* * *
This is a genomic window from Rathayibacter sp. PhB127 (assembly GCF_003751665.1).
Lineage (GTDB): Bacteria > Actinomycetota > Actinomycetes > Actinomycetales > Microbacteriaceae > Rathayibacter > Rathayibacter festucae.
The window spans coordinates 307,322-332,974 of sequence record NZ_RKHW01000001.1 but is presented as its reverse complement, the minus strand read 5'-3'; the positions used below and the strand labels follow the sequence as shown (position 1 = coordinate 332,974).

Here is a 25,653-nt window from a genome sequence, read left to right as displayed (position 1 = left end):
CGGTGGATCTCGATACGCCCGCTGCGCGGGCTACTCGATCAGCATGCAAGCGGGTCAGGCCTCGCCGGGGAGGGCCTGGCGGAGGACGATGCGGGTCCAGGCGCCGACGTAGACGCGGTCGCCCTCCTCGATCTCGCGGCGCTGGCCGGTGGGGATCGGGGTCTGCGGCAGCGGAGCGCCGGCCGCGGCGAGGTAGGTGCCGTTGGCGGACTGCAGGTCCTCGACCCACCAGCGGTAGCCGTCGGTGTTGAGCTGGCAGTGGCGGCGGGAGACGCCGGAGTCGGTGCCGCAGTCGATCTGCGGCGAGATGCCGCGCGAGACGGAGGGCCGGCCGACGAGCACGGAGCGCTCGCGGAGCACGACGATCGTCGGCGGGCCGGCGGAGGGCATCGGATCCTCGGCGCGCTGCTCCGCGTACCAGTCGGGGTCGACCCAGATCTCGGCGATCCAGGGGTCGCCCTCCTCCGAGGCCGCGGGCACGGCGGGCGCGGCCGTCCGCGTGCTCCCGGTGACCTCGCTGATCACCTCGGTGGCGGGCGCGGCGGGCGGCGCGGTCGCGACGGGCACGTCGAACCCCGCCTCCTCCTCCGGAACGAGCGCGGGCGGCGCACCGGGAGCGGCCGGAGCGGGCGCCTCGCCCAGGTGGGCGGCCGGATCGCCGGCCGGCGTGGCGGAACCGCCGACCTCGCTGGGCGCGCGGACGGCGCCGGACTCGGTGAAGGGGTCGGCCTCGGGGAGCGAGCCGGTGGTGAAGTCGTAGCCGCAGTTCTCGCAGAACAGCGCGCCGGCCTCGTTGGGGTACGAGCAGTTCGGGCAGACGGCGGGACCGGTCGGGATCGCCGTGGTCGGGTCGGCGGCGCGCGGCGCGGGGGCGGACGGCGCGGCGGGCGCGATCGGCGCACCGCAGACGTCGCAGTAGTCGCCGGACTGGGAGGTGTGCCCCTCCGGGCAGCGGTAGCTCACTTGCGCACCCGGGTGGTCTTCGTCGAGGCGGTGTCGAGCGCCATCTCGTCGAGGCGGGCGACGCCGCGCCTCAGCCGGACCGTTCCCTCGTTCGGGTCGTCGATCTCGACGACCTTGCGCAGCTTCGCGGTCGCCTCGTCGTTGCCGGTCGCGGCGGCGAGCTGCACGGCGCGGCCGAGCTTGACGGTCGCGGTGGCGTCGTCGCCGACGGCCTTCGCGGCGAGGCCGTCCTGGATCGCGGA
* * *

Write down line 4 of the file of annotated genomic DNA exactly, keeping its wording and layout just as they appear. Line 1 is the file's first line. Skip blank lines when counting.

Here is a 25,653-nt window from a genome sequence, read left to right as displayed (position 1 = left end):